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Winter blindness of gladiolus: interaction of light and temperature

Acta Horticulturae (47): 277-285

Winter blindness of gladiolus: interaction of light and temperature

Total solar radiation was the most important factor affecting winter flowering of gladiolus. Winter low light energy fluxes affected flower development directly, whereas short days had a dual effect, one of reducing the total daily solar radiation and the other a photoperiodic effect of reducing the time from planting to flowering, thus decreasing the total solar radiation. Plants at the 4th to 6th leaf stages were most sensitive to prevailing light conditions.

Accession: 000577678

Related references

Shillo R.; Halevy A.H., 1975: Winter blindness of gladiolus grandiflorus interaction of light and temperature. Acta Horticulturae (Wageningen) 47: 277-286

Kosugi, K.; Sumitomo, M., 1956: Studies on blindness in gladiolus. III. On the response of gladiolus varieties to temperature and light.. In experiments designed to find a variety of gladiolus for winter flowering Atom, Hector, Scarlet Princeps and Spic and Span proved relatively insensitive to low temperatures and reduced light intensity and duration. Birch Red and the autumn flowe...

Kosugi, K., 1957: Studies on blindness in gladiolus. IV. Effects of defoliation and low light intensity on flowering of gladiolus.. Flowering percentage was not affected by leaf removal or by reduced light intensity, or, in the case of a winter crop, by supplementary lighting. One of the varieties grown in winter, Picardy, failed to flower because the temperature was too low,...

Kosugi, K.; Kondo, M., 1961: Studies on blindness in gladiolus. VIII. Effects of nutritional treatments on flowering and blindness in gladiolus grown from cormels.. Treatments applied to gladiolus plants grown from cormels in boxes of sand included IN (50 p.p.m.) 1P(25p.p.m.)1K(40p.p.m.), 2N 1P 1K, 4N 1P 1K, 1N 1P 2K, 2N1P 2K, 4N 1P 2K, 1N 2P 1K, 2N 2P 1K, 4N 2P 1K, 1N 2P 2K, 2N 2P 2K and 4N 2P 2K. Earliest f...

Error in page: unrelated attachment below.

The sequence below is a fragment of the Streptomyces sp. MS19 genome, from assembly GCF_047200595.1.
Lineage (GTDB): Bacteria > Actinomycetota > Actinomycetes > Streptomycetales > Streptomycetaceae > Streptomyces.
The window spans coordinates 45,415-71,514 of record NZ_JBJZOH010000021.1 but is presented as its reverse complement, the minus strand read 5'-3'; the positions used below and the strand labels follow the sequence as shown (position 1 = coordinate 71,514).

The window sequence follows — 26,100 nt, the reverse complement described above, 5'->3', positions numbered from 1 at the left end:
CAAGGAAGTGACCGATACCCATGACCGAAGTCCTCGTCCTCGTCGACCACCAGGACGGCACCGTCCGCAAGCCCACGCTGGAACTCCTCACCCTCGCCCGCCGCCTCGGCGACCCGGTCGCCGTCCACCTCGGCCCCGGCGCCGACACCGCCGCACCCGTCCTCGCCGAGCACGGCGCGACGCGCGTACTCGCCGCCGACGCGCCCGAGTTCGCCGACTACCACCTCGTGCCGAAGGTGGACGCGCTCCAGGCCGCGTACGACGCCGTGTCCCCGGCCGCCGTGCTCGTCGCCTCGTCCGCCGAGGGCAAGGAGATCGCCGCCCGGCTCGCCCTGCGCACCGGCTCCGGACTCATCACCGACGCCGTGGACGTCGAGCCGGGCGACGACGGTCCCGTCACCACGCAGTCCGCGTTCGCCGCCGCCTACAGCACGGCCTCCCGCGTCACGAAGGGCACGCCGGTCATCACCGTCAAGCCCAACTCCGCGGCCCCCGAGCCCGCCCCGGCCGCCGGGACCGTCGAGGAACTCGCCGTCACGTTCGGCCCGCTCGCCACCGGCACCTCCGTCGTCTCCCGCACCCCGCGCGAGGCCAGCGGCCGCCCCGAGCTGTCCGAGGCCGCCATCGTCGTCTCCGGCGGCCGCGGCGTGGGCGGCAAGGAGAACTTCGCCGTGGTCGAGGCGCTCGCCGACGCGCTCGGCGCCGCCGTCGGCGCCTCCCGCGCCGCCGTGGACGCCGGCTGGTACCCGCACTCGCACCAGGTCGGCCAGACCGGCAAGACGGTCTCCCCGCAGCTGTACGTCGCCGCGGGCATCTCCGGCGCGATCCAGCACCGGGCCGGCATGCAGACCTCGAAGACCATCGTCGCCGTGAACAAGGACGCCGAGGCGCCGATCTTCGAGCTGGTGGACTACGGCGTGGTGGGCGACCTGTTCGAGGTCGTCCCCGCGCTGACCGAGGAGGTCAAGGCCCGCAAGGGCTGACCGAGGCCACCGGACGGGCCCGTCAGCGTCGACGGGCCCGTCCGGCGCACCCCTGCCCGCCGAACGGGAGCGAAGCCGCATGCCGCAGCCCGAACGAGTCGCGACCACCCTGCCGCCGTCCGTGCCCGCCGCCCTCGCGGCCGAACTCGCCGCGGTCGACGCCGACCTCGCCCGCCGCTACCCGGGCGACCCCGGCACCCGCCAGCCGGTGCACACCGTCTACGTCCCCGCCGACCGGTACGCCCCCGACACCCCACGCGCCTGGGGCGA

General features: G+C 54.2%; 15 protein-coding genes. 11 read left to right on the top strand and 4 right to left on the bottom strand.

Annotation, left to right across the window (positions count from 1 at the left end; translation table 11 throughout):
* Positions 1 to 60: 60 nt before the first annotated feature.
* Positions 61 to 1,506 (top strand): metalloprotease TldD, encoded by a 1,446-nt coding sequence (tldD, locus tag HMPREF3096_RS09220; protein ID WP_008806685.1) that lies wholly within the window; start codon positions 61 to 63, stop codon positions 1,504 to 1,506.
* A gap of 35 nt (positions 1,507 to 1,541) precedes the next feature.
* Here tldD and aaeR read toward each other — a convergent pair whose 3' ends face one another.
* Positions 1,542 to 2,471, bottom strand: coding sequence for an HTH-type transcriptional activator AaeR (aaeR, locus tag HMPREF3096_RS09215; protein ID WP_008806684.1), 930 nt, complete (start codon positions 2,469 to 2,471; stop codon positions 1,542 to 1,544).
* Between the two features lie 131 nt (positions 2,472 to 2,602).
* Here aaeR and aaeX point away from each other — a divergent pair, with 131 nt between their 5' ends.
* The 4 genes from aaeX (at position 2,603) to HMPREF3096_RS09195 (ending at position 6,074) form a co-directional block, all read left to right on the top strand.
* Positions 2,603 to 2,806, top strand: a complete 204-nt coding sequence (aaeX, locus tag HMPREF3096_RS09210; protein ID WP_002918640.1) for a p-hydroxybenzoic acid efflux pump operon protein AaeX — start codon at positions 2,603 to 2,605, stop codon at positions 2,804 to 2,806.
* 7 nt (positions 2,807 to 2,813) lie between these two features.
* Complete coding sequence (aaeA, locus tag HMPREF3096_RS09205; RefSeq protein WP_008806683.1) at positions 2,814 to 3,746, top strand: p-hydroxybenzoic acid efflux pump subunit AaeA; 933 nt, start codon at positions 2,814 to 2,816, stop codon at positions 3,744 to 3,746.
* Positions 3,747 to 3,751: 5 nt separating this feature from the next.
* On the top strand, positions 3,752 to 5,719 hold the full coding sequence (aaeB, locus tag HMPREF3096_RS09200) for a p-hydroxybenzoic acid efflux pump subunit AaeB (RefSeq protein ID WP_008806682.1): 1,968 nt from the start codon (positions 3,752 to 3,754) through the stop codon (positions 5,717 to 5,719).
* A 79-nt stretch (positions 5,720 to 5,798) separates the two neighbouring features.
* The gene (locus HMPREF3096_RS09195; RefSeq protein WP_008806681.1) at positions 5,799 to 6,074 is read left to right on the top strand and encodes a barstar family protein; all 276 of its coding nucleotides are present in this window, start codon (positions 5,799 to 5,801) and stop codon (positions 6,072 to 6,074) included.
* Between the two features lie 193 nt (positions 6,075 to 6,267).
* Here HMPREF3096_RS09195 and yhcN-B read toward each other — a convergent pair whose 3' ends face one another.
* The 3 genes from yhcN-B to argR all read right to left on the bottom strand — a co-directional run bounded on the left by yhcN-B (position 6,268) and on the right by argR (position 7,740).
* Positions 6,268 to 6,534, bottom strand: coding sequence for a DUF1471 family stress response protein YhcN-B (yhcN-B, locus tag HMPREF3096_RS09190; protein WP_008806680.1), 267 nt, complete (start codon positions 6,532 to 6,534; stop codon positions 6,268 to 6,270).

Kosugi, K.; Kondo, M., 1961: Studies on blindness in gladiolus. X. On the effects of soil moisture upon growth, flowering, and blindness in gladiolus.. When corms of the variety T. E. Wilson wer e watered every 1, 3, 6 and 9 days, 15.5% of blind plants were produced in the plot receiving water every sixth day and 51% in the plot which was watered every ninth day. No blind plants occurred in the p...

Kosugi, K., 1960: Studies on blindness in gladiolus. VI. Effects of fertilizer treatment on flowering in gladiolus.. Gladiolus corms planted in sand were supplied with 3 levels of N and 2 each of K and P. No significant differences were observed in percentage of flowering, height of plants, number of leaves and number of florets. Early flowering occurred in plan...

Kosugi, K., 1959: Studies on blindness in gladiolus. V. Effects of daylength on the auxin level in the flower buds of gladiolus.. The variety Spotlight grown under long (24 hr.) and short (8 hr.) photoperiods from October 10 until November 6 was sampled for auxin content at weekly intervals, using the Avena coleoptile test. Auxin reaction from the short-day plants was less t...

Kosugi, K.; Sano, Y., 1961: Studies on blindness in gladiolus. IX. Effect of nitrogen applications on the auxin content of gladiolus flower buds. Small corms of the variety Spotlight growing in sand received either N (100 p.p.m.) twice a week, from 21 April to 27 June, or no N. Plant height, weight of tops, percentage flowering and percentage of N in the dry matter of the tops were all lowe...

Kosugi, K., 1953: Studies on blindness in gladiolus. 1. Effects of daylength upon the flower-bud differentiation and flower opening in gladiolus.. Experiments were made on the influence of day-length on blindness in gladiolus using supplementary light and artificial shading. The flower bud apparently differentiates as the stem elongates regardless of day-length; but the flower often aborts a...

Pitta, G.P.B.; Figueiredo, M.B.; Cardoso, R.M.G.; Hennen, J.F., 1981: Rust (Uromyces transversalis (Thuemen) Winter), a new disease of gladiolus (Gladiolus spp.) in Brazil. The disease was newly recorded in several areas. Symptoms were reproduced on inoculation in the glasshouse. Some plants growing wild in the Biol. Inst. garden were more resistant than certain commercial varieties.